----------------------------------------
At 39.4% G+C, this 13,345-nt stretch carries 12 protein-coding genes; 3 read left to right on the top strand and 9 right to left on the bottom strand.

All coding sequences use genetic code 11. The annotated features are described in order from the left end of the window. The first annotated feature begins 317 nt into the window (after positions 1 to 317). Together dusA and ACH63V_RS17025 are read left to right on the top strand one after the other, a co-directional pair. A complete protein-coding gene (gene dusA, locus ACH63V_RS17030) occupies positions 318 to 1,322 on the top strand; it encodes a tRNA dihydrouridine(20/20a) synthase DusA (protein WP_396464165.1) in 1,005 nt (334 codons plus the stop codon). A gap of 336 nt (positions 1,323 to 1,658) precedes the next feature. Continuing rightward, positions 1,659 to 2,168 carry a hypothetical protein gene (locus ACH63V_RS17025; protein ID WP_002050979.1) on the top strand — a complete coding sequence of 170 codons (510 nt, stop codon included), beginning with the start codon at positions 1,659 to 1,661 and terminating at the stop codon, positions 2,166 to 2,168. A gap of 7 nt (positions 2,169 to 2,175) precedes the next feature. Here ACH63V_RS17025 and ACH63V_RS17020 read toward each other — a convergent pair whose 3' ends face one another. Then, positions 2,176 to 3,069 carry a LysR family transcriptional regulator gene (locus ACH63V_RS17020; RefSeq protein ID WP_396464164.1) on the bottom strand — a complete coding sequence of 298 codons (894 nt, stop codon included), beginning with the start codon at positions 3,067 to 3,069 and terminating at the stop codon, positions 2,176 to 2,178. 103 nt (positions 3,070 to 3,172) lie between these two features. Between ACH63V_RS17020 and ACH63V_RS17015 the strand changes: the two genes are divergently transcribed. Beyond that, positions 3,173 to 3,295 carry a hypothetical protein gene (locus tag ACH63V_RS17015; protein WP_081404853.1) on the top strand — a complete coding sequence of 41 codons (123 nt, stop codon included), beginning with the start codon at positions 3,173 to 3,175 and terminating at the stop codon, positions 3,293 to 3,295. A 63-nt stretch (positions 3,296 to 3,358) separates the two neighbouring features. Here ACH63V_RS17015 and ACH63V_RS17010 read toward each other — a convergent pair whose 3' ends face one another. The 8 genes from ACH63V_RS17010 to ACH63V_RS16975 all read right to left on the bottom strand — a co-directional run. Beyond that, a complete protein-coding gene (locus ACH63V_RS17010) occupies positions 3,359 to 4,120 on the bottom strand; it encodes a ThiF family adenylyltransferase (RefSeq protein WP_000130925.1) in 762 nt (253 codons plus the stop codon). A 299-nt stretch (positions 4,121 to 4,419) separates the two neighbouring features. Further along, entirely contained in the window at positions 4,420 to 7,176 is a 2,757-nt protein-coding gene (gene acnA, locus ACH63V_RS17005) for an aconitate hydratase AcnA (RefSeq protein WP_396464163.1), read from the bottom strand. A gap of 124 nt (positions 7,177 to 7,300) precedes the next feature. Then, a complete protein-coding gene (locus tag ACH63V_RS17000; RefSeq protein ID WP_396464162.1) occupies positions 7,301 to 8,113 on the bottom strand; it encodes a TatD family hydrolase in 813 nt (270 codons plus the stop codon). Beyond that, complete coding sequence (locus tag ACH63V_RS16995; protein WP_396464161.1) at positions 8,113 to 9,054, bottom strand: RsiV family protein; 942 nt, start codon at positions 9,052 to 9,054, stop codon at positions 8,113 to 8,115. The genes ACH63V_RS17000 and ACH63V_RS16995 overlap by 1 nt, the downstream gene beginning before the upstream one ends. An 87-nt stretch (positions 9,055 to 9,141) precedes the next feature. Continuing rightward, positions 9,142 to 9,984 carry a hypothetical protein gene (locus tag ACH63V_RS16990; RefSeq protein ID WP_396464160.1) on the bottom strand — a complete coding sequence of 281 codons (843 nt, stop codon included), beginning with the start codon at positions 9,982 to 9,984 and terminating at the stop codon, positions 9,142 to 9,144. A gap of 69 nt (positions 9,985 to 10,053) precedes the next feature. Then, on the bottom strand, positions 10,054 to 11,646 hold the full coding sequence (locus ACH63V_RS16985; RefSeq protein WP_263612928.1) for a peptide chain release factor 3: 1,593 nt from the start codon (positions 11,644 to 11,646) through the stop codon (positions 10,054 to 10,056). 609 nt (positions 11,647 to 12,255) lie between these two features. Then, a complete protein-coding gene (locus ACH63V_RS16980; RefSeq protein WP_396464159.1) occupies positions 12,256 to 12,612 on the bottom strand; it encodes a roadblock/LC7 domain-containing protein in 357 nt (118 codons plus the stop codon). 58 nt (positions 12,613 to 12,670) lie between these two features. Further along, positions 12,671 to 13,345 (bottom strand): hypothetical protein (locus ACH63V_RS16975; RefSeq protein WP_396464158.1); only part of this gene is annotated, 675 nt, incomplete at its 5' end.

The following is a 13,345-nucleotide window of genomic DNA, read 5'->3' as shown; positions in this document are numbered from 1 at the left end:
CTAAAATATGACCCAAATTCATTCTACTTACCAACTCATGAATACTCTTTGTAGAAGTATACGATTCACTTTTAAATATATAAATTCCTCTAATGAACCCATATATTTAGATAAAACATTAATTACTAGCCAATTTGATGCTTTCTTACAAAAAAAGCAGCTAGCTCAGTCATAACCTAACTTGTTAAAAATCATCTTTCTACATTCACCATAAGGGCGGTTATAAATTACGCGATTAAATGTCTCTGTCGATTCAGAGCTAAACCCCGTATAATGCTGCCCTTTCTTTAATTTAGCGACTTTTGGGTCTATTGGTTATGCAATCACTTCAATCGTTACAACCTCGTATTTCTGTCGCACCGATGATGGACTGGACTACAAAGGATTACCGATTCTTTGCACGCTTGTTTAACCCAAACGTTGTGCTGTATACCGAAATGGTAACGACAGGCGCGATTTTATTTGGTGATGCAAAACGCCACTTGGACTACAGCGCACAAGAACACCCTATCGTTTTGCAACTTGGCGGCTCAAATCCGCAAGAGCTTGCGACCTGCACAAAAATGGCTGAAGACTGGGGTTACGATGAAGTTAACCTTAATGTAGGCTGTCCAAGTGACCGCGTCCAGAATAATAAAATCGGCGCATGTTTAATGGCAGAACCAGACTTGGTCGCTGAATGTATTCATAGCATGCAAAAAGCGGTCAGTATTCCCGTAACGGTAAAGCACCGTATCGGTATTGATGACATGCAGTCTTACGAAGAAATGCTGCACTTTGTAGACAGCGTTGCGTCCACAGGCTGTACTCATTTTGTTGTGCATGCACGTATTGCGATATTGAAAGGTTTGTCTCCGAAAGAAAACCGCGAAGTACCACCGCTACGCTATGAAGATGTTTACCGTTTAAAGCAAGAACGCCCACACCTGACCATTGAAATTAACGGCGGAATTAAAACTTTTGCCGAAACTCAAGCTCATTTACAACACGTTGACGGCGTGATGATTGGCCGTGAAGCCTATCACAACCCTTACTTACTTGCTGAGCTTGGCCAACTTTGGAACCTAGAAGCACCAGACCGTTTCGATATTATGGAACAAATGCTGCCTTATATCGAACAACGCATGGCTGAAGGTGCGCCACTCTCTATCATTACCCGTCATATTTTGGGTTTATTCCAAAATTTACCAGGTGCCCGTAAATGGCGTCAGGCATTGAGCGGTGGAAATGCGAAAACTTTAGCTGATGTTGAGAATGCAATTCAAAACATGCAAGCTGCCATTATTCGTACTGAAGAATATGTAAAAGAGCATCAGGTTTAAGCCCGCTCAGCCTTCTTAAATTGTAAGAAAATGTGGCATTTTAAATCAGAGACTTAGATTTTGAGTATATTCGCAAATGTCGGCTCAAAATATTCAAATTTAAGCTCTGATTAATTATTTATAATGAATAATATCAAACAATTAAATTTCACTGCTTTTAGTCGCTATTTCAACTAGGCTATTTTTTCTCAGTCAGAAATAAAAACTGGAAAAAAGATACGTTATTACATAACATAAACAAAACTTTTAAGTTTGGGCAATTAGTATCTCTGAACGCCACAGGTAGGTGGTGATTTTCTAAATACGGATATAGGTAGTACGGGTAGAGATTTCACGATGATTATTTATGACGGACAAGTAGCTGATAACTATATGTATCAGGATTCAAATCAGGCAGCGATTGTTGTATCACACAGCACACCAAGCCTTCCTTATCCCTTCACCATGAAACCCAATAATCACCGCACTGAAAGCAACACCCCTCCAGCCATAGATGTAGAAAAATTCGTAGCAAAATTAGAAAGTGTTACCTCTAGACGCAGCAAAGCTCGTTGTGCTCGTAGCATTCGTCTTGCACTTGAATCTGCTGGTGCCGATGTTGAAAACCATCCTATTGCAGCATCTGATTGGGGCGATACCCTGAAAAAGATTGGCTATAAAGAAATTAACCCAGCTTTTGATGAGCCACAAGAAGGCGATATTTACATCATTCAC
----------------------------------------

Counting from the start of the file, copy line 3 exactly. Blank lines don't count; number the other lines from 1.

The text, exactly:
The following is a 13,345-nucleotide window of genomic DNA, read 5'->3' as shown; positions in this document are numbered from 1 at the left end: